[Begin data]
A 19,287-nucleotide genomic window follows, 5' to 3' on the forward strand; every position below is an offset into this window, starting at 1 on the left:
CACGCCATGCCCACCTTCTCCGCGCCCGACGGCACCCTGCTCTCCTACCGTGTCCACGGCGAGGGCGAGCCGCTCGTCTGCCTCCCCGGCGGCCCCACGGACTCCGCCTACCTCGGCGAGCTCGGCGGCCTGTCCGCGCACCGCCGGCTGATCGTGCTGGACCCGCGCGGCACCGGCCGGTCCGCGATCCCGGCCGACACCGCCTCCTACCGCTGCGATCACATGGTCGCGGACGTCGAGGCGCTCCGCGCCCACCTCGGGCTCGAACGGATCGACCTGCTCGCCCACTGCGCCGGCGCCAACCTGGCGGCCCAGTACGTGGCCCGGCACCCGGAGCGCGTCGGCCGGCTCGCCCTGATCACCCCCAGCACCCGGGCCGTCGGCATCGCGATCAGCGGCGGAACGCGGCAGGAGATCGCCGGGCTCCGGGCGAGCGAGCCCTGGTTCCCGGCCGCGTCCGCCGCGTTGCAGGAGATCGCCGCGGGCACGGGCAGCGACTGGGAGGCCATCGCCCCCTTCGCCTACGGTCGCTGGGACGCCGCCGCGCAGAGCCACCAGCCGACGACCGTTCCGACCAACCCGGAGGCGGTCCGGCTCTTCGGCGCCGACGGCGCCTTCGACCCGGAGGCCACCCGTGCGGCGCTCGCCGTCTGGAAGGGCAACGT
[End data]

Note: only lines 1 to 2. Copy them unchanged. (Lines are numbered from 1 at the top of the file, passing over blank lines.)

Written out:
A 19,287-nucleotide genomic window follows, 5' to 3' on the forward strand; every position below is an offset into this window, starting at 1 on the left:
CACGCCATGCCCACCTTCTCCGCGCCCGACGGCACCCTGCTCTCCTACCGTGTCCACGGCGAGGGCGAGCCGCTCGTCTGCCTCCCCGGCGGCCCCACGGACTCCGCCTACCTCGGCGAGCTCGGCGGCCTGTCCGCGCACCGCCGGCTGATCGTGCTGGACCCGCGCGGCACCGGCCGGTCCGCGATCCCGGCCGACACCGCCTCCTACCGCTGCGATCACATGGTCGCGGACGTCGAGGCGCTCCGCGCCCACCTCGGGCTCGAACGGATCGACCTGCTCGCCCACTGCGCCGGCGCCAACCTGGCGGCCCAGTACGTGGCCCGGCACCCGGAGCGCGTCGGCCGGCTCGCCCTGATCACCCCCAGCACCCGGGCCGTCGGCATCGCGATCAGCGGCGGAACGCGGCAGGAGATCGCCGGGCTCCGGGCGAGCGAGCCCTGGTTCCCGGCCGCGTCCGCCGCGTTGCAGGAGATCGCCGCGGGCACGGGCAGCGACTGGGAGGCCATCGCCCCCTTCGCCTACGGTCGCTGGGACGCCGCCGCGCAGAGCCACCAGCCGACGACCGTTCCGACCAACCCGGAGGCGGTCCGGCTCTTCGGCGCCGACGGCGCCTTCGACCCGGAGGCCACCCGTGCGGCGCTCGCCGTCTGGAAGGGCAACGT